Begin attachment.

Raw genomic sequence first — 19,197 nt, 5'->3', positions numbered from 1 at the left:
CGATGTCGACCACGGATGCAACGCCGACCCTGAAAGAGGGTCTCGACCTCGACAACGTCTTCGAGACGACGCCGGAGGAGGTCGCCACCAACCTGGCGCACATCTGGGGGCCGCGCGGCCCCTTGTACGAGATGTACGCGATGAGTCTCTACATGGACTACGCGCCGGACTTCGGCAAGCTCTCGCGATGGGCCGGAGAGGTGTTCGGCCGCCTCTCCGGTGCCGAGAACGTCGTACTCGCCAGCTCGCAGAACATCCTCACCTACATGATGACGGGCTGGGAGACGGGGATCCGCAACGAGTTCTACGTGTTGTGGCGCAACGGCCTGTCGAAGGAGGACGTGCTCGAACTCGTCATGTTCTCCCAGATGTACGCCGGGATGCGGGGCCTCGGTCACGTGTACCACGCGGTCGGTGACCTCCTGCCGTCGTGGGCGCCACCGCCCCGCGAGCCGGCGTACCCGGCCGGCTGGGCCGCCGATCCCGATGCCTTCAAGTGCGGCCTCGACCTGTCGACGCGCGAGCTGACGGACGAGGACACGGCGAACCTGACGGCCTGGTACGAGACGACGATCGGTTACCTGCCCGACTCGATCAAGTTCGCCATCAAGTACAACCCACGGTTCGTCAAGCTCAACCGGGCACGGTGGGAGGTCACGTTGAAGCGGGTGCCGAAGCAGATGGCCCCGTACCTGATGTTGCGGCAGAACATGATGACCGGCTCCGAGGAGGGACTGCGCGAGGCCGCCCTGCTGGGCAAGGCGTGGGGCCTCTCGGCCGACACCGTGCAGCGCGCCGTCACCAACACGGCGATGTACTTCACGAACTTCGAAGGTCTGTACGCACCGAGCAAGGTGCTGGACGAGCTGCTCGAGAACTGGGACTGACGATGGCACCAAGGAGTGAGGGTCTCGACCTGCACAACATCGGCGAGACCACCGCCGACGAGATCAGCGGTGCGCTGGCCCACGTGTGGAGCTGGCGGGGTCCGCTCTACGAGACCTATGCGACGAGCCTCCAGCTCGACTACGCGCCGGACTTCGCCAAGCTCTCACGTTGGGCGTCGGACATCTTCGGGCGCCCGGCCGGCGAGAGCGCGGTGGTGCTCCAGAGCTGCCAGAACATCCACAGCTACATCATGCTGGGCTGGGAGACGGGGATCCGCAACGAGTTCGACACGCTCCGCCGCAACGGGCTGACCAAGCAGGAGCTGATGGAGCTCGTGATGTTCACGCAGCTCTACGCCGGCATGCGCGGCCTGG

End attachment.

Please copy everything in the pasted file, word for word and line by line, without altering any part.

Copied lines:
Raw genomic sequence first — 19,197 nt, 5'->3', positions numbered from 1 at the left:
CGATGTCGACCACGGATGCAACGCCGACCCTGAAAGAGGGTCTCGACCTCGACAACGTCTTCGAGACGACGCCGGAGGAGGTCGCCACCAACCTGGCGCACATCTGGGGGCCGCGCGGCCCCTTGTACGAGATGTACGCGATGAGTCTCTACATGGACTACGCGCCGGACTTCGGCAAGCTCTCGCGATGGGCCGGAGAGGTGTTCGGCCGCCTCTCCGGTGCCGAGAACGTCGTACTCGCCAGCTCGCAGAACATCCTCACCTACATGATGACGGGCTGGGAGACGGGGATCCGCAACGAGTTCTACGTGTTGTGGCGCAACGGCCTGTCGAAGGAGGACGTGCTCGAACTCGTCATGTTCTCCCAGATGTACGCCGGGATGCGGGGCCTCGGTCACGTGTACCACGCGGTCGGTGACCTCCTGCCGTCGTGGGCGCCACCGCCCCGCGAGCCGGCGTACCCGGCCGGCTGGGCCGCCGATCCCGATGCCTTCAAGTGCGGCCTCGACCTGTCGACGCGCGAGCTGACGGACGAGGACACGGCGAACCTGACGGCCTGGTACGAGACGACGATCGGTTACCTGCCCGACTCGATCAAGTTCGCCATCAAGTACAACCCACGGTTCGTCAAGCTCAACCGGGCACGGTGGGAGGTCACGTTGAAGCGGGTGCCGAAGCAGATGGCCCCGTACCTGATGTTGCGGCAGAACATGATGACCGGCTCCGAGGAGGGACTGCGCGAGGCCGCCCTGCTGGGCAAGGCGTGGGGCCTCTCGGCCGACACCGTGCAGCGCGCCGTCACCAACACGGCGATGTACTTCACGAACTTCGAAGGTCTGTACGCACCGAGCAAGGTGCTGGACGAGCTGCTCGAGAACTGGGACTGACGATGGCACCAAGGAGTGAGGGTCTCGACCTGCACAACATCGGCGAGACCACCGCCGACGAGATCAGCGGTGCGCTGGCCCACGTGTGGAGCTGGCGGGGTCCGCTCTACGAGACCTATGCGACGAGCCTCCAGCTCGACTACGCGCCGGACTTCGCCAAGCTCTCACGTTGGGCGTCGGACATCTTCGGGCGCCCGGCCGGCGAGAGCGCGGTGGTGCTCCAGAGCTGCCAGAACATCCACAGCTACATCATGCTGGGCTGGGAGACGGGGATCCGCAACGAGTTCGACACGCTCCGCCGCAACGGGCTGACCAAGCAGGAGCTGATGGAGCTCGTGATGTTCACGCAGCTCTACGCCGGCATGCGCGGCCTGG